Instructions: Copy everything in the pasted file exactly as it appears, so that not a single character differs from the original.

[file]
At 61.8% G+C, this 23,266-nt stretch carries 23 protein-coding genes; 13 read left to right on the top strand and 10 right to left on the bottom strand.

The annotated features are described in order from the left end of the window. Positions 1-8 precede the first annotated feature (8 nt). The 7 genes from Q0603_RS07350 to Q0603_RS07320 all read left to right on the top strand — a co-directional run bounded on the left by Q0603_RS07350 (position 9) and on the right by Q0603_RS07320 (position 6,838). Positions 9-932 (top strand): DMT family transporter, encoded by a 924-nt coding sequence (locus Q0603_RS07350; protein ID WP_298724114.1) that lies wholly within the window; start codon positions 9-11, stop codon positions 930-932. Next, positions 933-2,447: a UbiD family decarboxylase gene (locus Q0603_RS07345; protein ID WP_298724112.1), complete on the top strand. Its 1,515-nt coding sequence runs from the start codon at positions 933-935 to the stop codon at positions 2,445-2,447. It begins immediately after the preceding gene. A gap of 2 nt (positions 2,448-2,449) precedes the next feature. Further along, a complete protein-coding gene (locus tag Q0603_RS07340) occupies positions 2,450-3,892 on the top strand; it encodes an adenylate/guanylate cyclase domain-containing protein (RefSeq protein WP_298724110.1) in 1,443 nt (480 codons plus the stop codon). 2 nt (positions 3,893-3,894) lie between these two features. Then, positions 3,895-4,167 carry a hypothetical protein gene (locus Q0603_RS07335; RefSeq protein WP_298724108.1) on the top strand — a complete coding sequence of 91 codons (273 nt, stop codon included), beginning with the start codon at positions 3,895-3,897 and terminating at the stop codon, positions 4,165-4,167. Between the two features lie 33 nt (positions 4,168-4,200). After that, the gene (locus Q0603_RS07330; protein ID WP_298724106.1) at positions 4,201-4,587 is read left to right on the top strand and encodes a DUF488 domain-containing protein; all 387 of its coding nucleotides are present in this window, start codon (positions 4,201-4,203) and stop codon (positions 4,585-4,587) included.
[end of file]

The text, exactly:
At 61.8% G+C, this 23,266-nt stretch carries 23 protein-coding genes; 13 read left to right on the top strand and 10 right to left on the bottom strand.

The annotated features are described in order from the left end of the window. Positions 1-8 precede the first annotated feature (8 nt). The 7 genes from Q0603_RS07350 to Q0603_RS07320 all read left to right on the top strand — a co-directional run bounded on the left by Q0603_RS07350 (position 9) and on the right by Q0603_RS07320 (position 6,838). Positions 9-932 (top strand): DMT family transporter, encoded by a 924-nt coding sequence (locus Q0603_RS07350; protein ID WP_298724114.1) that lies wholly within the window; start codon positions 9-11, stop codon positions 930-932. Next, positions 933-2,447: a UbiD family decarboxylase gene (locus Q0603_RS07345; protein ID WP_298724112.1), complete on the top strand. Its 1,515-nt coding sequence runs from the start codon at positions 933-935 to the stop codon at positions 2,445-2,447. It begins immediately after the preceding gene. A gap of 2 nt (positions 2,448-2,449) precedes the next feature. Further along, a complete protein-coding gene (locus tag Q0603_RS07340) occupies positions 2,450-3,892 on the top strand; it encodes an adenylate/guanylate cyclase domain-containing protein (RefSeq protein WP_298724110.1) in 1,443 nt (480 codons plus the stop codon). 2 nt (positions 3,893-3,894) lie between these two features. Then, positions 3,895-4,167 carry a hypothetical protein gene (locus Q0603_RS07335; RefSeq protein WP_298724108.1) on the top strand — a complete coding sequence of 91 codons (273 nt, stop codon included), beginning with the start codon at positions 3,895-3,897 and terminating at the stop codon, positions 4,165-4,167. Between the two features lie 33 nt (positions 4,168-4,200). After that, the gene (locus Q0603_RS07330; protein ID WP_298724106.1) at positions 4,201-4,587 is read left to right on the top strand and encodes a DUF488 domain-containing protein; all 387 of its coding nucleotides are present in this window, start codon (positions 4,201-4,203) and stop codon (positions 4,585-4,587) included.